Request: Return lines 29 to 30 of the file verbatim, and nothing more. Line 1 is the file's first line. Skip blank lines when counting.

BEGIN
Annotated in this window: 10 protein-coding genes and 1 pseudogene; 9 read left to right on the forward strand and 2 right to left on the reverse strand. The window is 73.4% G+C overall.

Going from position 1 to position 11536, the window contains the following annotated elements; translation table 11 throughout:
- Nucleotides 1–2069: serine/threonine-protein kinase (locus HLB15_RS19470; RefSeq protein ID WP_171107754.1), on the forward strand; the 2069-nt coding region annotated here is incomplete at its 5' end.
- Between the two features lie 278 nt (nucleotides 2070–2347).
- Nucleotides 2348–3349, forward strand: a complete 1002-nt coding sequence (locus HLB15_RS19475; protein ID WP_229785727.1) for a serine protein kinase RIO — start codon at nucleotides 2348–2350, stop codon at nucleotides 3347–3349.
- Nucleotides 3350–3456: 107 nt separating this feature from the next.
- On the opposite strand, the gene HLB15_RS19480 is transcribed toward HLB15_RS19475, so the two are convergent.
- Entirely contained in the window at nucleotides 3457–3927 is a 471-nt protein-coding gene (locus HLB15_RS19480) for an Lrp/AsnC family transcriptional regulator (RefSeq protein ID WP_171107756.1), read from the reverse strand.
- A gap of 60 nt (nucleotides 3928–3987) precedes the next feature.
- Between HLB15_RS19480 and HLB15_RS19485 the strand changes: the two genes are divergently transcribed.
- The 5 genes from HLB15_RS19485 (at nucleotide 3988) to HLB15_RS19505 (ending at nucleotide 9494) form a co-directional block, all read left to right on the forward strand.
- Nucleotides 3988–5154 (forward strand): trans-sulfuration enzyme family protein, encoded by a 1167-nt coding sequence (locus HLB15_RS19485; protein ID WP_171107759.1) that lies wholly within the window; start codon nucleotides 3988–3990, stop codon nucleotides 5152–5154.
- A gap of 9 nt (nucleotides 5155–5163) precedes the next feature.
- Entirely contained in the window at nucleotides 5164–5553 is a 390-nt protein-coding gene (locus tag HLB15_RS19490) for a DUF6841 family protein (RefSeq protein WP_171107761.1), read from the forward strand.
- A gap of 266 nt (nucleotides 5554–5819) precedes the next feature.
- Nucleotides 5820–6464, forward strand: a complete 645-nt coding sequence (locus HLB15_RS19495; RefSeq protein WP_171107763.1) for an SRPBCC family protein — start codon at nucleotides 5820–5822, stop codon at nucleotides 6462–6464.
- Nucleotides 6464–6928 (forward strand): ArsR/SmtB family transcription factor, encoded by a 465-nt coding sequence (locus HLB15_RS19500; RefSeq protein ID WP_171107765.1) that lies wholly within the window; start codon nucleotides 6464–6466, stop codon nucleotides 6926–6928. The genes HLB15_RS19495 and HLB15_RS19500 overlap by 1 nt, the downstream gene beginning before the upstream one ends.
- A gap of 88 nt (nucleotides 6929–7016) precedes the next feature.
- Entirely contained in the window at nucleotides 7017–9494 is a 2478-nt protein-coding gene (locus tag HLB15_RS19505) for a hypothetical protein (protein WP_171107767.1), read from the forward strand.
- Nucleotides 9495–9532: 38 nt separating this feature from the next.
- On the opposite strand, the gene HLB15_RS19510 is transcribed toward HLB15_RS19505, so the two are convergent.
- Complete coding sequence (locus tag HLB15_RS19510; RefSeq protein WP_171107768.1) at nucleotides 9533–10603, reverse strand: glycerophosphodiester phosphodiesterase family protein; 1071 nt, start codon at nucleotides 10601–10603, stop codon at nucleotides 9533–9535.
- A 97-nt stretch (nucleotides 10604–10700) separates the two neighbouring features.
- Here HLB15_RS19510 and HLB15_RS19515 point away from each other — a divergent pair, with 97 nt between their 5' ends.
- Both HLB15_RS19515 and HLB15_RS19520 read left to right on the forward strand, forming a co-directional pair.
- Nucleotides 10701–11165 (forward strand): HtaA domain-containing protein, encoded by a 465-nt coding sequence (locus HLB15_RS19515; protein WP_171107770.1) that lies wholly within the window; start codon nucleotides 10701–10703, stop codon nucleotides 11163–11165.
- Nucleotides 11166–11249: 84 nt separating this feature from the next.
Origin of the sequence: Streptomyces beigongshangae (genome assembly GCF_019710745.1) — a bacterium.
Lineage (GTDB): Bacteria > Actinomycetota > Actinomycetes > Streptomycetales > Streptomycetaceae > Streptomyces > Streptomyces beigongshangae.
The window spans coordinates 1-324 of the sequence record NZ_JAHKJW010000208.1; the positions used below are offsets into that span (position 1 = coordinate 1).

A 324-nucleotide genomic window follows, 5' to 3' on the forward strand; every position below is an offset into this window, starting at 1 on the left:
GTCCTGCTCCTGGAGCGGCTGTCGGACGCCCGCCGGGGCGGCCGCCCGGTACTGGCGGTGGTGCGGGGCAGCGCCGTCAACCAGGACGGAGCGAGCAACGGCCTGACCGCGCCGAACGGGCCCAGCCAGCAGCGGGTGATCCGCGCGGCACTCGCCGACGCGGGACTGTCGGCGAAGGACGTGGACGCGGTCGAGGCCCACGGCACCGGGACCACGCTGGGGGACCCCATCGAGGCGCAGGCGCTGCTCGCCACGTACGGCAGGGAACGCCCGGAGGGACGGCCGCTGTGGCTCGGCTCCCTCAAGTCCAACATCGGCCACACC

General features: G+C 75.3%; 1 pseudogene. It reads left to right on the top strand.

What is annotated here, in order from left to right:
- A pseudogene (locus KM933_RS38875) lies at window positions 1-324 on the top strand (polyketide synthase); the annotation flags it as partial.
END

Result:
Lineage (GTDB): Bacteria > Actinomycetota > Actinomycetes > Streptomycetales > Streptomycetaceae > Streptomyces > Streptomyces beigongshangae.
The window spans coordinates 1-324 of the sequence record NZ_JAHKJW010000208.1; the positions used below are offsets into that span (position 1 = coordinate 1).